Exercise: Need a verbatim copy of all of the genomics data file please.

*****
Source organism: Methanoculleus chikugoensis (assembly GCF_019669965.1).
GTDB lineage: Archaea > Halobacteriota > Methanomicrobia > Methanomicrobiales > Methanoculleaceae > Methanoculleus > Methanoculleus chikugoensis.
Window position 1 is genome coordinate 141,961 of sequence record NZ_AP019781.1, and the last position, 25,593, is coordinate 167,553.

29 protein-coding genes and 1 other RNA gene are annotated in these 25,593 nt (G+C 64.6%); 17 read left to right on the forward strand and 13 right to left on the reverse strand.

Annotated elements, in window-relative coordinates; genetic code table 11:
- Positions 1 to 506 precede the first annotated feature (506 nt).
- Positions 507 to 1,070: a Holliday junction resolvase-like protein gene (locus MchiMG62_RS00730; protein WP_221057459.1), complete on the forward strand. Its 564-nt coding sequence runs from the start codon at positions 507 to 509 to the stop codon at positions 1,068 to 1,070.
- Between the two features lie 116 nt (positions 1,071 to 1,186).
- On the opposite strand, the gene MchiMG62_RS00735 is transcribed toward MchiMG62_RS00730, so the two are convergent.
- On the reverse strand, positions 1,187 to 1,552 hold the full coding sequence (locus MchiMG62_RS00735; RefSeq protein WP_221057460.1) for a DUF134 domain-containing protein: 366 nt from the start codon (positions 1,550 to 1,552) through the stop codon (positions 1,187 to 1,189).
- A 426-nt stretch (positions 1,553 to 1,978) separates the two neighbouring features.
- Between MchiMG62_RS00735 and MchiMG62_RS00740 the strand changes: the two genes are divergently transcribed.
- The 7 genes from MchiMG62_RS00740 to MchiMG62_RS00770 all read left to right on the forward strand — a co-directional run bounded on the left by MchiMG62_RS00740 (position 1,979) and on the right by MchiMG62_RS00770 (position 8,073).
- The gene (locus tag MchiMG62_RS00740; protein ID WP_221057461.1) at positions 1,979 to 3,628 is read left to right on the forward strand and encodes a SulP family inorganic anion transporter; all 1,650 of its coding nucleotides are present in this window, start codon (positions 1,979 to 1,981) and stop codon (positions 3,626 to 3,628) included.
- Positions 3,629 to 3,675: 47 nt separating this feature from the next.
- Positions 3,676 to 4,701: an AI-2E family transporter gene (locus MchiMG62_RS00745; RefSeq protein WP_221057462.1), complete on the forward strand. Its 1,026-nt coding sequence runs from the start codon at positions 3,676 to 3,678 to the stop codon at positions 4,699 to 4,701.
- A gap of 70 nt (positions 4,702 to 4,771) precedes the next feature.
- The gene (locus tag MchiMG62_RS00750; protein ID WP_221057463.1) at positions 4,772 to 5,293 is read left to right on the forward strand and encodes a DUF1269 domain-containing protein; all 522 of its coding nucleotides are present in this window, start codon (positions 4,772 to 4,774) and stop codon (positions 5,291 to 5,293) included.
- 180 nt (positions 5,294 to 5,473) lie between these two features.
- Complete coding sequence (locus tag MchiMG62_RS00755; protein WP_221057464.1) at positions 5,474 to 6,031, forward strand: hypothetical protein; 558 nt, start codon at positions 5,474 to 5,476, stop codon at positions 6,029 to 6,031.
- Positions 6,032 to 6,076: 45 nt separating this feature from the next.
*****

Source organism: Methanoculleus chikugoensis (assembly GCF_019669965.1).
GTDB lineage: Archaea > Halobacteriota > Methanomicrobia > Methanomicrobiales > Methanoculleaceae > Methanoculleus > Methanoculleus chikugoensis.
Window position 1 is genome coordinate 141,961 of sequence record NZ_AP019781.1, and the last position, 25,593, is coordinate 167,553.

29 protein-coding genes and 1 other RNA gene are annotated in these 25,593 nt (G+C 64.6%); 17 read left to right on the forward strand and 13 right to left on the reverse strand.

Annotated elements, in window-relative coordinates; genetic code table 11:
- Positions 1 to 506 precede the first annotated feature (506 nt).
- Positions 507 to 1,070: a Holliday junction resolvase-like protein gene (locus MchiMG62_RS00730; protein WP_221057459.1), complete on the forward strand. Its 564-nt coding sequence runs from the start codon at positions 507 to 509 to the stop codon at positions 1,068 to 1,070.
- Between the two features lie 116 nt (positions 1,071 to 1,186).
- On the opposite strand, the gene MchiMG62_RS00735 is transcribed toward MchiMG62_RS00730, so the two are convergent.
- On the reverse strand, positions 1,187 to 1,552 hold the full coding sequence (locus MchiMG62_RS00735; RefSeq protein WP_221057460.1) for a DUF134 domain-containing protein: 366 nt from the start codon (positions 1,550 to 1,552) through the stop codon (positions 1,187 to 1,189).
- A 426-nt stretch (positions 1,553 to 1,978) separates the two neighbouring features.
- Between MchiMG62_RS00735 and MchiMG62_RS00740 the strand changes: the two genes are divergently transcribed.
- The 7 genes from MchiMG62_RS00740 to MchiMG62_RS00770 all read left to right on the forward strand — a co-directional run bounded on the left by MchiMG62_RS00740 (position 1,979) and on the right by MchiMG62_RS00770 (position 8,073).
- The gene (locus tag MchiMG62_RS00740; protein ID WP_221057461.1) at positions 1,979 to 3,628 is read left to right on the forward strand and encodes a SulP family inorganic anion transporter; all 1,650 of its coding nucleotides are present in this window, start codon (positions 1,979 to 1,981) and stop codon (positions 3,626 to 3,628) included.
- Positions 3,629 to 3,675: 47 nt separating this feature from the next.
- Positions 3,676 to 4,701: an AI-2E family transporter gene (locus MchiMG62_RS00745; RefSeq protein WP_221057462.1), complete on the forward strand. Its 1,026-nt coding sequence runs from the start codon at positions 3,676 to 3,678 to the stop codon at positions 4,699 to 4,701.
- A gap of 70 nt (positions 4,702 to 4,771) precedes the next feature.
- The gene (locus tag MchiMG62_RS00750; protein ID WP_221057463.1) at positions 4,772 to 5,293 is read left to right on the forward strand and encodes a DUF1269 domain-containing protein; all 522 of its coding nucleotides are present in this window, start codon (positions 4,772 to 4,774) and stop codon (positions 5,291 to 5,293) included.
- 180 nt (positions 5,294 to 5,473) lie between these two features.
- Complete coding sequence (locus tag MchiMG62_RS00755; protein WP_221057464.1) at positions 5,474 to 6,031, forward strand: hypothetical protein; 558 nt, start codon at positions 5,474 to 5,476, stop codon at positions 6,029 to 6,031.
- Positions 6,032 to 6,076: 45 nt separating this feature from the next.